Despite sensational headlines regarding a recent paper published in Nature Structural and Molecular Biology by researchers at Vanderbilt University, (“Allosteric Regulation of Mammalian Na+/I- Symporter Activity by Perchlorate”), this paper adds little-to-no new information to the database of perchlorate science.

The Vanderbilt paper is based on the use of a mathematical model and measurement of perchlorate and iodide transport in a cell culture. This experimental design provides mechanistic insight, but is insufficient for determining what occurs in a whole organism or to attribute any effects to drinking water containing perchlorate. As such, it lacks the scientific weight of a clinical study on humans, and its results do not change the findings or interpretation of any clinical studies in the perchlorate literature.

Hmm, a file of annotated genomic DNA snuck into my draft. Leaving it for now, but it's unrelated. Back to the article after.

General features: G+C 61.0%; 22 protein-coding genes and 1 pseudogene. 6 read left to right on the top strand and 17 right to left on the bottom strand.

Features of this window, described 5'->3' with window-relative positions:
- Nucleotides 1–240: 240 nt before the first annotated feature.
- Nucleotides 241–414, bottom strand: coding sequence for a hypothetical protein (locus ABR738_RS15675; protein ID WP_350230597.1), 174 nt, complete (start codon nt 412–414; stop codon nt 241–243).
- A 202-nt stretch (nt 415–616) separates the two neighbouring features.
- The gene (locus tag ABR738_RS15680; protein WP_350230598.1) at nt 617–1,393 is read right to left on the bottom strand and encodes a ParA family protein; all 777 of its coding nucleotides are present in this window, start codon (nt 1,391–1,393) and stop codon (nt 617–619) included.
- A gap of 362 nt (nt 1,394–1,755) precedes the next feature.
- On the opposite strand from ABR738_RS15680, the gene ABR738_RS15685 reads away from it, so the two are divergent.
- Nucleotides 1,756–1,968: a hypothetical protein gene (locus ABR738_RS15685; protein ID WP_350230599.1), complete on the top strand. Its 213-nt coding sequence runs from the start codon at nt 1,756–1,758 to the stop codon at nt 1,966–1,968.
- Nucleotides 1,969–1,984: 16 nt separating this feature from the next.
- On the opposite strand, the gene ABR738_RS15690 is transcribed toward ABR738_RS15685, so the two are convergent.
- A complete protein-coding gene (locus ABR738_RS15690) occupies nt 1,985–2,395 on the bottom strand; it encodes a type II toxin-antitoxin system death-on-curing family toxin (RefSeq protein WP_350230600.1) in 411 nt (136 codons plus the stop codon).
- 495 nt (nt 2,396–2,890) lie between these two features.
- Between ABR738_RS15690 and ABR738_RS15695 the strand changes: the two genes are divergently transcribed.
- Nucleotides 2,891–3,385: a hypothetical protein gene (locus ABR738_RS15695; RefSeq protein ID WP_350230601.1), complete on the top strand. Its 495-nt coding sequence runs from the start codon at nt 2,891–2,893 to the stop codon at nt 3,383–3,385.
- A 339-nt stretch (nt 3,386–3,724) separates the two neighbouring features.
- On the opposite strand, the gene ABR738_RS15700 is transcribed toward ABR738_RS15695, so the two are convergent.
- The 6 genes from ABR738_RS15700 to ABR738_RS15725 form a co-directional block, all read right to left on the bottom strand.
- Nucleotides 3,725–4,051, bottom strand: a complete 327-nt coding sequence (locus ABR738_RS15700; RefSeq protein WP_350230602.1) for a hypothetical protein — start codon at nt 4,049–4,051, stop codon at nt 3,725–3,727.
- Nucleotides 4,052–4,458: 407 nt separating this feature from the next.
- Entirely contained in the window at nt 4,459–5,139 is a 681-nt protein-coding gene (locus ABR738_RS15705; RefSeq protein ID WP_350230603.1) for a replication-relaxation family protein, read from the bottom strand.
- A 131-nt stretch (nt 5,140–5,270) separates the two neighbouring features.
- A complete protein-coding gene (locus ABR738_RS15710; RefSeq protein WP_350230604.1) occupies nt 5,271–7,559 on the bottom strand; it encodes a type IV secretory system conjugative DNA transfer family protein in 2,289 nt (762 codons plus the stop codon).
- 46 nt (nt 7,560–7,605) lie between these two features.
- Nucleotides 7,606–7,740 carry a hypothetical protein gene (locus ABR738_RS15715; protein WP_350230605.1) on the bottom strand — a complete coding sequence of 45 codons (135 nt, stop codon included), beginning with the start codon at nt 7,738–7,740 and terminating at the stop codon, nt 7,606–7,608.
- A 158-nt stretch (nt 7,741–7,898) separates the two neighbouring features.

The fact that perchlorate may lead to inhibition of iodide uptake (IUI) has been documented for at least six decades and, moreover, the National Academy of Sciences (NAS) specifically emphasized that IUI is a non-adverse effect in its 2005 report, Health Implications of Perchlorate Ingestion. NAS stated that any adverse health effects from perchlorate have been only theorized and never demonstrated in any studies of humans exposed to perchlorate.

The level of perchlorate exposure required to cause IUI is higher than levels of perchlorate detected in drinking water. Adverse effects, if they could occur, would subsequently require daily doses of perchlorate that are thousands of times greater than those that could cause IUI.

Based on these facts, any statement that perchlorate is somehow “more dangerous than previously thought” simply cannot be supported by the weight of scientific literature, or even the design and methodology of the Vanderbilt paper itself.
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